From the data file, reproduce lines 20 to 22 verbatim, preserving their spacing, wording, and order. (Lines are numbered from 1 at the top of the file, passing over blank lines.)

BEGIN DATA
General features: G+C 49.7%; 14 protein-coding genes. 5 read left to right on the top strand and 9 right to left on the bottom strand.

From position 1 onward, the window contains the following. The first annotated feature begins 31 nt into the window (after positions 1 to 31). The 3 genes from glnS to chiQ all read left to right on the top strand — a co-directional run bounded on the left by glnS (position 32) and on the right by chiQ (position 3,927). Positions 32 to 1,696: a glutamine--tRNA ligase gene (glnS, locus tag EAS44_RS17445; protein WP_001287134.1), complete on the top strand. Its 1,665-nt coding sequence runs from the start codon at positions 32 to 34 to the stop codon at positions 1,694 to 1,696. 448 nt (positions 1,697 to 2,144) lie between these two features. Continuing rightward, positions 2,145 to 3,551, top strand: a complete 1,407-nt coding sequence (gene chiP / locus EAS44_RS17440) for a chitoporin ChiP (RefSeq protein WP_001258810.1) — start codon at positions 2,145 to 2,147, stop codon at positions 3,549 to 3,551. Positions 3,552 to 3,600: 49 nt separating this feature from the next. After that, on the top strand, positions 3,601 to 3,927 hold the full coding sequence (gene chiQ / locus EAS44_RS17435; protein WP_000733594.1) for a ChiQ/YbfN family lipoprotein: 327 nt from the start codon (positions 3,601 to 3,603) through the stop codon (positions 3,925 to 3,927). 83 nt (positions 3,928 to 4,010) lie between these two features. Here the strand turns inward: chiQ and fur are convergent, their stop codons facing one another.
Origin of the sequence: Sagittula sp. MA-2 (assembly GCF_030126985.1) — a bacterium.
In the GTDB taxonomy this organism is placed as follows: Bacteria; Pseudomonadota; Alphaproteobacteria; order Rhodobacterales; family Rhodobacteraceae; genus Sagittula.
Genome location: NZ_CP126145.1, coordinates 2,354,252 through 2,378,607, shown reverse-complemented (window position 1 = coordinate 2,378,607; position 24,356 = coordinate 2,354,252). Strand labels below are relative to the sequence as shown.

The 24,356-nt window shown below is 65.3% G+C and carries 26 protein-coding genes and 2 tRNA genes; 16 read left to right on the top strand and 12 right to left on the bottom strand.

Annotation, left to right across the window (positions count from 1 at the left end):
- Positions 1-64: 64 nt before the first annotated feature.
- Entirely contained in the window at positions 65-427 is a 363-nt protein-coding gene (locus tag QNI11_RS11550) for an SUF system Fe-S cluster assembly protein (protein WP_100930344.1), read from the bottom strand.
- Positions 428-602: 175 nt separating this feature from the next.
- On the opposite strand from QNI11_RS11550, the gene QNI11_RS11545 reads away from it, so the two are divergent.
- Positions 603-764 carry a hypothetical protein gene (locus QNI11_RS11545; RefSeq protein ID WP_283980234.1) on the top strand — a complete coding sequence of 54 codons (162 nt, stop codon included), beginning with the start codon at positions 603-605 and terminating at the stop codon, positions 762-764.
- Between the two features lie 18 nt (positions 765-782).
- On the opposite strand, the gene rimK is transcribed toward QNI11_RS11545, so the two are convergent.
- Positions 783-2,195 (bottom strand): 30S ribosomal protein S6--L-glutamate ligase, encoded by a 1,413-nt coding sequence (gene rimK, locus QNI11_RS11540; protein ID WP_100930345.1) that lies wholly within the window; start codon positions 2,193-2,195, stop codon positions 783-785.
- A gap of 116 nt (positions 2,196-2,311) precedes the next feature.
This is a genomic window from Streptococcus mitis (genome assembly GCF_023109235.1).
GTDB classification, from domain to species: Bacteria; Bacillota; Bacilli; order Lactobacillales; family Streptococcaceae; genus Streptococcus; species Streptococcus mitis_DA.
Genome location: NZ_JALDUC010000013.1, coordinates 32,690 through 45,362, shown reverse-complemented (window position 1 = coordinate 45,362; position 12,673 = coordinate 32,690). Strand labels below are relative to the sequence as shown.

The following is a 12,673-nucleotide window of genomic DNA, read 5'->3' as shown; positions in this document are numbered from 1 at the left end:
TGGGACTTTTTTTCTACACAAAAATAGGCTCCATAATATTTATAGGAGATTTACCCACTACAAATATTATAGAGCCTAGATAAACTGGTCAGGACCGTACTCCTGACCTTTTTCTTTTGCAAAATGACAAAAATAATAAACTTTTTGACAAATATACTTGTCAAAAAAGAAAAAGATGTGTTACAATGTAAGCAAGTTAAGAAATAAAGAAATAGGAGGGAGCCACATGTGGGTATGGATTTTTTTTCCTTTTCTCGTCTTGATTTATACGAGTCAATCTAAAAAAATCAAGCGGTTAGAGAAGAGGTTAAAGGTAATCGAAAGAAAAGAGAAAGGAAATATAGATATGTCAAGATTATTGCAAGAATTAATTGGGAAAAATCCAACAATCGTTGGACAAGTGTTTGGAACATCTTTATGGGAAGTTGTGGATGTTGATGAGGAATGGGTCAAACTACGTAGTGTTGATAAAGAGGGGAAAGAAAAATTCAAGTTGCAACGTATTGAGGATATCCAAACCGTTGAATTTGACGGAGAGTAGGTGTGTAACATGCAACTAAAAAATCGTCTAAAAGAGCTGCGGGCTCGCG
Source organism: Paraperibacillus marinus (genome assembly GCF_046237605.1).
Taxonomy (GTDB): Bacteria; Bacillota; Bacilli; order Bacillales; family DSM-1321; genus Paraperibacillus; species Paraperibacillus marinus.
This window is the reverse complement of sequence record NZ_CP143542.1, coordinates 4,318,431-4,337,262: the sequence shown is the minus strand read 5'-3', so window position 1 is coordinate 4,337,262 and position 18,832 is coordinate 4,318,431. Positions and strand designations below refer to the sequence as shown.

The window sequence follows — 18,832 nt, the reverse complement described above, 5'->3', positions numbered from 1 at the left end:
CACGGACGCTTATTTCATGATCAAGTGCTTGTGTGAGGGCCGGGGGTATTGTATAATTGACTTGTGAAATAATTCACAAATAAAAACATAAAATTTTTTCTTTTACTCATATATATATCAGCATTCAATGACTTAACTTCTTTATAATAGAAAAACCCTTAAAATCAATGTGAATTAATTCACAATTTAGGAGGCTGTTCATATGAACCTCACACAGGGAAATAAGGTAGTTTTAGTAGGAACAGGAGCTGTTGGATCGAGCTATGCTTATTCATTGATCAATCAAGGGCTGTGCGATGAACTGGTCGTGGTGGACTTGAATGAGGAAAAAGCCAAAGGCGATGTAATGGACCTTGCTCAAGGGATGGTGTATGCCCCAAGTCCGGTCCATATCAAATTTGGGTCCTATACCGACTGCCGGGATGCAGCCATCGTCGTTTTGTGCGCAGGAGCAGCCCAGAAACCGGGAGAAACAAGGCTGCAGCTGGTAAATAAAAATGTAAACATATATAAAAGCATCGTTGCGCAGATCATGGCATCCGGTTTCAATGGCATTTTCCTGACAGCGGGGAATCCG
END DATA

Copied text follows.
The following is a 12,673-nucleotide window of genomic DNA, read 5'->3' as shown; positions in this document are numbered from 1 at the left end:
TGGGACTTTTTTTCTACACAAAAATAGGCTCCATAATATTTATAGGAGATTTACCCACTACAAATATTATAGAGCCTAGATAAACTGGTCAGGACCGTACTCCTGACCTTTTTCTTTTGCAAAATGACAAAAATAATAAACTTTTTGACAAATATACTTGTCAAAAAAGAAAAAGATGTGTTACAATGTAAGCAAGTTAAGAAATAAAGAAATAGGAGGGAGCCACATGTGGGTATGGATTTTTTTTCCTTTTCTCGTCTTGATTTATACGAGTCAATCTAAAAAAATCAAGCGGTTAGAGAAGAGGTTAAAGGTAATCGAAAGAAAAGAGAAAGGAAATATAGATATGTCAAGATTATTGCAAGAATTAATTGGGAAAAATCCAACAATCGTTGGACAAGTGTTTGGAACATCTTTATGGGAAGTTGTGGATGTTGATGAGGAATGGGTCAAACTACGTAGTGTTGATAAAGAGGGGAAAGAAAAATTCAAGTTGCAACGTATTGAGGATATCCAAACCGTTGAATTTGACGGAGAGTAGGTGTGTAACATGCAACTAAAAAATCGTCTAAAAGAGCTGCGGGCTCGCG
Source organism: Paraperibacillus marinus (genome assembly GCF_046237605.1).